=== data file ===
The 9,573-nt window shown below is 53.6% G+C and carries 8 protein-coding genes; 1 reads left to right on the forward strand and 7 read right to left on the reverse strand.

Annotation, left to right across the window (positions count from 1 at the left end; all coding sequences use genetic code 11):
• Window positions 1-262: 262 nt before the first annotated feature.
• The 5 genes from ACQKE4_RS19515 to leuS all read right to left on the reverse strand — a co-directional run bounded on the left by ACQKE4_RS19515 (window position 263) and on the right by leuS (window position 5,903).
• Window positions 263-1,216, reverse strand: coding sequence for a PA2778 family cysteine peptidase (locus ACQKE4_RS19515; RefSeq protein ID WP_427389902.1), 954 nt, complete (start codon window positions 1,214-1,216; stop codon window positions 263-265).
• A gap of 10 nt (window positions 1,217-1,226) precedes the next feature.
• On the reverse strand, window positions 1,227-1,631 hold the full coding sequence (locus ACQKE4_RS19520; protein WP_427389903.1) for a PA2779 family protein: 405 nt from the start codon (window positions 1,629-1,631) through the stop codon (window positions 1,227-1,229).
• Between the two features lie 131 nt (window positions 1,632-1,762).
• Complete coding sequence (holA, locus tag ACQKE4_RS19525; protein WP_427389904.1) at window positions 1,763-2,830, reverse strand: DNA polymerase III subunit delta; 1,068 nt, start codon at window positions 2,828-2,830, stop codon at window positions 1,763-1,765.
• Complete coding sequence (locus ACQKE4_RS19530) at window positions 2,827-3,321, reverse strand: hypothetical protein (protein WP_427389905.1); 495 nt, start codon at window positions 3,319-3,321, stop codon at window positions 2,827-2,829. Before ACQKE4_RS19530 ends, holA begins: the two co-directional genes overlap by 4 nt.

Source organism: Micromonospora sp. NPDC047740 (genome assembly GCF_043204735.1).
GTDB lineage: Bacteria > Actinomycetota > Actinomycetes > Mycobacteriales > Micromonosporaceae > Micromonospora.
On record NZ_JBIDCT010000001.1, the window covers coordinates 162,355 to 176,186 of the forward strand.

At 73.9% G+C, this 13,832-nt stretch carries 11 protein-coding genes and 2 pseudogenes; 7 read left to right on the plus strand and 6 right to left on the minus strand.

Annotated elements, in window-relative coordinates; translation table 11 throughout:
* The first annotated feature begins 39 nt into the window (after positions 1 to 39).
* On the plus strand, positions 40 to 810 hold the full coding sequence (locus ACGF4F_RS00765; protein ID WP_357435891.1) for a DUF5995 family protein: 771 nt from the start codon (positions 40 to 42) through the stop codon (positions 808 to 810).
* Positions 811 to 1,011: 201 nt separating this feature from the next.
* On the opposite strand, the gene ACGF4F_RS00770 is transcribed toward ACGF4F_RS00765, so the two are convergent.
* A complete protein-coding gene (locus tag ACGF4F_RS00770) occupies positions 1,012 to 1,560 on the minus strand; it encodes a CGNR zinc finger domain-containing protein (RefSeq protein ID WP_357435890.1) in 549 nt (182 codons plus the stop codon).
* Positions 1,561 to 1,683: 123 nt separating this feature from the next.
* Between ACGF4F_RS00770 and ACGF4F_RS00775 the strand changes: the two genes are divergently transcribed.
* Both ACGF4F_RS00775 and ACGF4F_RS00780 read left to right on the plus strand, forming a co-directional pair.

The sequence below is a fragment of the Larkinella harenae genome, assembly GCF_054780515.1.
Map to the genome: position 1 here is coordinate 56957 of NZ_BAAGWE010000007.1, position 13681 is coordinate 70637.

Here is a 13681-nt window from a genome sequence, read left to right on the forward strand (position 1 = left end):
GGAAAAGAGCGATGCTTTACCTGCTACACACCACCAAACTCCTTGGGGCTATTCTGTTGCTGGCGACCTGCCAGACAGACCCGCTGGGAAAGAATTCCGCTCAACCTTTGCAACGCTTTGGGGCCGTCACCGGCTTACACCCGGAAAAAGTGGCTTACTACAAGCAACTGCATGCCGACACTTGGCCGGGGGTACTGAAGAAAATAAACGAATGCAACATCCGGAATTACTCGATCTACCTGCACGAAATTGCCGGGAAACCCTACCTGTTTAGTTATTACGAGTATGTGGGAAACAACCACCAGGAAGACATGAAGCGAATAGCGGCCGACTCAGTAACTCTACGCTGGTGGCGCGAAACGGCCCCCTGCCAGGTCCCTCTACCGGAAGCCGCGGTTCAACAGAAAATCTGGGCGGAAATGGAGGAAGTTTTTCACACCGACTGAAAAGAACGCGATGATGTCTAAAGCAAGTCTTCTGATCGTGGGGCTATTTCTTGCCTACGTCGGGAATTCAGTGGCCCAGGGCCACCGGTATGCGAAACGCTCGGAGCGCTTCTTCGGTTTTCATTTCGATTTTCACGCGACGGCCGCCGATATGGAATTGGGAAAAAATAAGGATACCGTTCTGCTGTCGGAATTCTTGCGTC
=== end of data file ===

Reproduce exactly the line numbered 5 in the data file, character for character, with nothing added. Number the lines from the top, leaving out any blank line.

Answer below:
• Window positions 263-1,216, reverse strand: coding sequence for a PA2778 family cysteine peptidase (locus ACQKE4_RS19515; RefSeq protein ID WP_427389902.1), 954 nt, complete (start codon window positions 1,214-1,216; stop codon window positions 263-265).